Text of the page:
Limuru Declaration


I. Declaration

We, the participants from 45 Third World based NGOs and 12 international NGOs, have convened in Limuru, Kenya, committed to reversing current trends toward ever increasing homelessness, over-crowding, lack of basic services and other forms of social and economic deprivation. More than a third of the world’s population is seriously affected. Poverty is our constant emergency. Adequate, affordable shelter with basic services is a fundamental right of all people. Governments should respect the right of all people to shelter, free from the fear of forced eviction or removal, or the threat of their home being demolished.

Governments should also respect urban citizens’ right to a land site on which a house can be built, to credit, infrastructure, services and cheap building materials. Their right to choose their own forms of social and community organizations in building, planning and use of materials should also be respected.

Adequate shelter includes not only protection from the elements but also sources of potable water in or close to the house, provision for the removal of household and human liquid and solid wastes, site drainage emergency life- saving services, and easy access to health care. In urban centres a house site within easy reach of social and economic opportunities is also an integral part of an adequate shelter.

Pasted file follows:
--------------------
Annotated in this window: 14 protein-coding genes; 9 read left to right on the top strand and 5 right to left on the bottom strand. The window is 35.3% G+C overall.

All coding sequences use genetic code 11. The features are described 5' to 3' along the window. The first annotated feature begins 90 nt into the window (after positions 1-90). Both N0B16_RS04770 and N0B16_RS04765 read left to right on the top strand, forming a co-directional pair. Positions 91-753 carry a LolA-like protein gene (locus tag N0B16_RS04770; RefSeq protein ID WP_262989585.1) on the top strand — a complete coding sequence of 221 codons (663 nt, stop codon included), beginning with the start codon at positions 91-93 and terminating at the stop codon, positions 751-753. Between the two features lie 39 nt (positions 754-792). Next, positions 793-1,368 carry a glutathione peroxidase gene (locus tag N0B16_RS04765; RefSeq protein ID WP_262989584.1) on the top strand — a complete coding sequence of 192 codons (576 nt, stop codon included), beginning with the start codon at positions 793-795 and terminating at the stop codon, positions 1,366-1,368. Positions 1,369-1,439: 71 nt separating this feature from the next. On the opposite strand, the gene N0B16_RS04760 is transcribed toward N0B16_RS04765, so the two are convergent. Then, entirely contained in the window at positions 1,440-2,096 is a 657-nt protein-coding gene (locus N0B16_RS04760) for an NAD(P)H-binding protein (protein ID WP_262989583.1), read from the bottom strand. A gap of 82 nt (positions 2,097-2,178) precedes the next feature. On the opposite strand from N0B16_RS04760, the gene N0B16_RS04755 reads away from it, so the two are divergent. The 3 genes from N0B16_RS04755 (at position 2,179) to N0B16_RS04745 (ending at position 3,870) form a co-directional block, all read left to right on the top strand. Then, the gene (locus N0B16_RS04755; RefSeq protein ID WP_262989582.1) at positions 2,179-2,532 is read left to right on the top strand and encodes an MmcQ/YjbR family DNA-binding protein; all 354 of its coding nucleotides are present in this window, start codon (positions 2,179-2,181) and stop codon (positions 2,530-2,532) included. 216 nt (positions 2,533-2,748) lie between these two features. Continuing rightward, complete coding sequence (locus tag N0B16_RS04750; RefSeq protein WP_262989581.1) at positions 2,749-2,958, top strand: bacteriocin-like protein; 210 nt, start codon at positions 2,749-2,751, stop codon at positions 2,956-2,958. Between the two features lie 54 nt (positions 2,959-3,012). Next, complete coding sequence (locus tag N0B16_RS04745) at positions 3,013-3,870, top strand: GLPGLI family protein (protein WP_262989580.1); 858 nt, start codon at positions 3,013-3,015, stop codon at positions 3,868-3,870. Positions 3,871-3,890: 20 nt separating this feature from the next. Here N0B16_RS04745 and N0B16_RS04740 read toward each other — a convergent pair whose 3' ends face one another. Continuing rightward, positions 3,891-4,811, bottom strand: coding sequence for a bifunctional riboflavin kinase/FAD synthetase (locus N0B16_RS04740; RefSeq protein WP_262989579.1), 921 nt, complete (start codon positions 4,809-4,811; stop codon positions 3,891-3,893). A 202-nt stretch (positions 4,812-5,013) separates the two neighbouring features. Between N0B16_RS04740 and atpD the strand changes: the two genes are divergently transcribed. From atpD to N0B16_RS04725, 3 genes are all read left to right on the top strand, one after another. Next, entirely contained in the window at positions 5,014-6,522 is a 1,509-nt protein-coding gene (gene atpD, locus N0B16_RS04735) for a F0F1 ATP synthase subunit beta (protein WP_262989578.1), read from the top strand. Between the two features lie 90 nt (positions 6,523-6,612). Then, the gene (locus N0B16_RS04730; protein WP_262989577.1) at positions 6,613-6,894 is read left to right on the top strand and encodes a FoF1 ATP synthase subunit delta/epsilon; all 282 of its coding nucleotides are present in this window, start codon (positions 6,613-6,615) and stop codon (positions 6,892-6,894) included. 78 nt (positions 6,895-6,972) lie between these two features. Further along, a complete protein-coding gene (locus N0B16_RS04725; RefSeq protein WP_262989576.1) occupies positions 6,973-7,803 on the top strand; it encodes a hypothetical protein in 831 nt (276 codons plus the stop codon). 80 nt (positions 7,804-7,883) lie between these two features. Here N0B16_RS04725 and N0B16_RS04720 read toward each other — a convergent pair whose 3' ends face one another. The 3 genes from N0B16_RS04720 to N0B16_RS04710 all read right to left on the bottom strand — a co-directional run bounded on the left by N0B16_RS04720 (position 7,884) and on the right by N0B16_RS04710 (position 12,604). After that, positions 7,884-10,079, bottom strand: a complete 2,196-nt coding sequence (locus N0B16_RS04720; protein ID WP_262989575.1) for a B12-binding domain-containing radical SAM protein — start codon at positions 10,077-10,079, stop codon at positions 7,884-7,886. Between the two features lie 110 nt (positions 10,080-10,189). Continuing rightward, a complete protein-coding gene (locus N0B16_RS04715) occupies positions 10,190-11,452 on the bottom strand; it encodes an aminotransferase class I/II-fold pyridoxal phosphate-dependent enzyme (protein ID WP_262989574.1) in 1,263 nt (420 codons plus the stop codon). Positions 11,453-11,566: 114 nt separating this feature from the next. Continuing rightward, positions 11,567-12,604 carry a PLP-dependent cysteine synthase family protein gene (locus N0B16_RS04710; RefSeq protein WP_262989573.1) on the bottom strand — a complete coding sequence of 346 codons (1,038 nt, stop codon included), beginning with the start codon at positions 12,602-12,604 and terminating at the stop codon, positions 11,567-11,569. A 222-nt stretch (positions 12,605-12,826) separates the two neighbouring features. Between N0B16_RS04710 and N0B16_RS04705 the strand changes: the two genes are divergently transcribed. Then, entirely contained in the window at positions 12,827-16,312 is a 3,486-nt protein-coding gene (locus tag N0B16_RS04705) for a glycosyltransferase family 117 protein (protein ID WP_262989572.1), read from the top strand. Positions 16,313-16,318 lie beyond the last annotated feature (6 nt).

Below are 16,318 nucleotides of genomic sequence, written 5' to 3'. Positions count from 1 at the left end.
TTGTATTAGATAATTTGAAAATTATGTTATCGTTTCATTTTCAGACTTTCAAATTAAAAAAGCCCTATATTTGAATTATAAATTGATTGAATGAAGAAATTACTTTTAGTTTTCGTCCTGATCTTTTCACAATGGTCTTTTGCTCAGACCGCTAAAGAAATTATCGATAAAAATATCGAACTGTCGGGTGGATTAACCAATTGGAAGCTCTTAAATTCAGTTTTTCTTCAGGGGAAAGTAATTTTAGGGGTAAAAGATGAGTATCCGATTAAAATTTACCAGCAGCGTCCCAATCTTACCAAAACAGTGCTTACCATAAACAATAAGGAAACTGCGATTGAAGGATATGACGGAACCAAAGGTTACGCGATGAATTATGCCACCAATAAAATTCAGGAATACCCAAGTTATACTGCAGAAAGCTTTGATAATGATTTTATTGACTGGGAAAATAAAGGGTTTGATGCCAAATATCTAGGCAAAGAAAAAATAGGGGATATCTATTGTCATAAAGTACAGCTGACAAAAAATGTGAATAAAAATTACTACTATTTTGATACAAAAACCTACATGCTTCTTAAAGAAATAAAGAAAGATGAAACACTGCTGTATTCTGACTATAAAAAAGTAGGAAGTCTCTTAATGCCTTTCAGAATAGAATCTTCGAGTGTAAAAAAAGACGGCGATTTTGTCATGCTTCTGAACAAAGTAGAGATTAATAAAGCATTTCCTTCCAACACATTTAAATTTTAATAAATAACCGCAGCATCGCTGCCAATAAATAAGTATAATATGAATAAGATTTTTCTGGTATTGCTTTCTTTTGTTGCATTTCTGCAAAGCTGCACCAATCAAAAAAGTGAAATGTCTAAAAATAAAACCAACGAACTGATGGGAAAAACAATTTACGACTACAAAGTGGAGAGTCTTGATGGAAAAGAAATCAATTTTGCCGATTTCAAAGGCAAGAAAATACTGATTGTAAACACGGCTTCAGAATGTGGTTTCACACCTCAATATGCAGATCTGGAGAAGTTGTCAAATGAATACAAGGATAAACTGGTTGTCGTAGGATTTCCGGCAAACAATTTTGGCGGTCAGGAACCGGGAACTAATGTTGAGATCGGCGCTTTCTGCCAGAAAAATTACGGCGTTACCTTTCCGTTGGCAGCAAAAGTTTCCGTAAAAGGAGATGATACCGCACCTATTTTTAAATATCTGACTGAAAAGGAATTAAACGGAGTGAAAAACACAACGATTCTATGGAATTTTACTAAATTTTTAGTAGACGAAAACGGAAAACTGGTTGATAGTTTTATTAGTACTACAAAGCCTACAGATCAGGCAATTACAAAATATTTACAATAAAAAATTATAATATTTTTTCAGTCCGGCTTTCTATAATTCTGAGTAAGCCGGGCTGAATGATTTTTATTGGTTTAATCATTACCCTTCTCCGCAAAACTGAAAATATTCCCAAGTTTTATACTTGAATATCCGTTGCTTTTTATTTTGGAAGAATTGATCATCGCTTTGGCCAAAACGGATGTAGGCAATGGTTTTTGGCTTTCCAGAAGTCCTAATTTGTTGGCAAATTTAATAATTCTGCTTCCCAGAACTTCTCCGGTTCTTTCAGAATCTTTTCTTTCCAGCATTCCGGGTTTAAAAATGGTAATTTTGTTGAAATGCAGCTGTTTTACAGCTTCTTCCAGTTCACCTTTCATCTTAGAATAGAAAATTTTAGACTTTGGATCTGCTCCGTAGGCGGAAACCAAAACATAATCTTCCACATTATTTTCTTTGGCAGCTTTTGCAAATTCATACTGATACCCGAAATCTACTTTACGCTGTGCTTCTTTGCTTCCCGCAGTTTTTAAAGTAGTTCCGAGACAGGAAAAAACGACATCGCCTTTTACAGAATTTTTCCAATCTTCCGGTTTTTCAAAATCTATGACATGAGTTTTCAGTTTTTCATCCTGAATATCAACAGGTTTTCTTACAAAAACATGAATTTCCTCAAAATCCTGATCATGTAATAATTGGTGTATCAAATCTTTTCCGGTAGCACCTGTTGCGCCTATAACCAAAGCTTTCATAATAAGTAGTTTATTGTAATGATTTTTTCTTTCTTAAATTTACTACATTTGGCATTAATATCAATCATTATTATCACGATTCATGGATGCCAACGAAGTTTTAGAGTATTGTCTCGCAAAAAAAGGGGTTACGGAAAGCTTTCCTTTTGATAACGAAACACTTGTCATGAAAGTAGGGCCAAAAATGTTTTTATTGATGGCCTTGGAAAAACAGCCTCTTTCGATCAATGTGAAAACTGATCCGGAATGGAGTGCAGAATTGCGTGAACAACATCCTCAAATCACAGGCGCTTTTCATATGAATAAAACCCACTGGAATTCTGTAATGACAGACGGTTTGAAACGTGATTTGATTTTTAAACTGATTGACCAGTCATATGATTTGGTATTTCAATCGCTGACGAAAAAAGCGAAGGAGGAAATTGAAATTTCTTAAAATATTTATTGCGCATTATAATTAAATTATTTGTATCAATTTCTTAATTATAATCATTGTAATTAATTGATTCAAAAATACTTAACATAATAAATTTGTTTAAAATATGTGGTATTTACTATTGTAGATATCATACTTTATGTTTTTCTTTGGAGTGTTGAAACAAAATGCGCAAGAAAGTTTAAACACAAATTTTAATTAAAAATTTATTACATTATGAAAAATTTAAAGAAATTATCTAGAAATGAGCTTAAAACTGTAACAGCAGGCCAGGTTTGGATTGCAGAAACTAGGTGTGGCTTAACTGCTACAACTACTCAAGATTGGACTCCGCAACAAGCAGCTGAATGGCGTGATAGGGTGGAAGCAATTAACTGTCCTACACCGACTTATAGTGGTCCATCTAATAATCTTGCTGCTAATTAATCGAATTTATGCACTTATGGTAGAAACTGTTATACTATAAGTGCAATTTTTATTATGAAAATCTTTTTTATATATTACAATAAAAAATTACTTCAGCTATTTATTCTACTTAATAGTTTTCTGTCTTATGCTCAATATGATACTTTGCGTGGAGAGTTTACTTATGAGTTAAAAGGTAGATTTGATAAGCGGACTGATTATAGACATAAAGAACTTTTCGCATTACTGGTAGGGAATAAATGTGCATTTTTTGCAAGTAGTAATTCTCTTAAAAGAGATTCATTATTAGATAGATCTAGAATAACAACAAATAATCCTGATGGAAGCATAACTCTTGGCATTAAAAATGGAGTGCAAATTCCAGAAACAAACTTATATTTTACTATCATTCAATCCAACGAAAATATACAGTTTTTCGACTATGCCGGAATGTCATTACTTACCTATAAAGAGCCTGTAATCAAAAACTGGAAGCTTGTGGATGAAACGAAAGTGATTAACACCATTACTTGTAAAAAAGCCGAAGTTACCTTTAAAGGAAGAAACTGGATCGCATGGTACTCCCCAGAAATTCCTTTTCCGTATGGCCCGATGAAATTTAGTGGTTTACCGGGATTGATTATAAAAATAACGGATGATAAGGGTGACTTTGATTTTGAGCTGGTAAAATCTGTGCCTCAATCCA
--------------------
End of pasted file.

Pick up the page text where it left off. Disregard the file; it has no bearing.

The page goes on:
As a group, we declare our opposition to people’s forced eviction from their homes, neighbourhoods and communities. Such forced evictions are taking place on an ever-increasing scale. Forced eviction is an intolerable breach of human rights, most especially when those subject to such evictions are already suffering from inadequate income, inadequate access to social services and other manifestations of poverty.

The scale of evictions worldwide is but one reflection of the inequality in resource distribution and of the powerful forces and vested interests whose policies and actions infringe on each person’s right to adequate shelter It also reflects urban housing and land markets, and the norms and codes of building and planning standards, which exclude the poor majority from the possibility of buying or renting an adequate shelter. Governments should support institutions and initiatives to defend people’s right to an adequate shelter against land speculation and developers – and NGOs have an important role in providing legal advice to those facing eviction.

Low-income people as city builders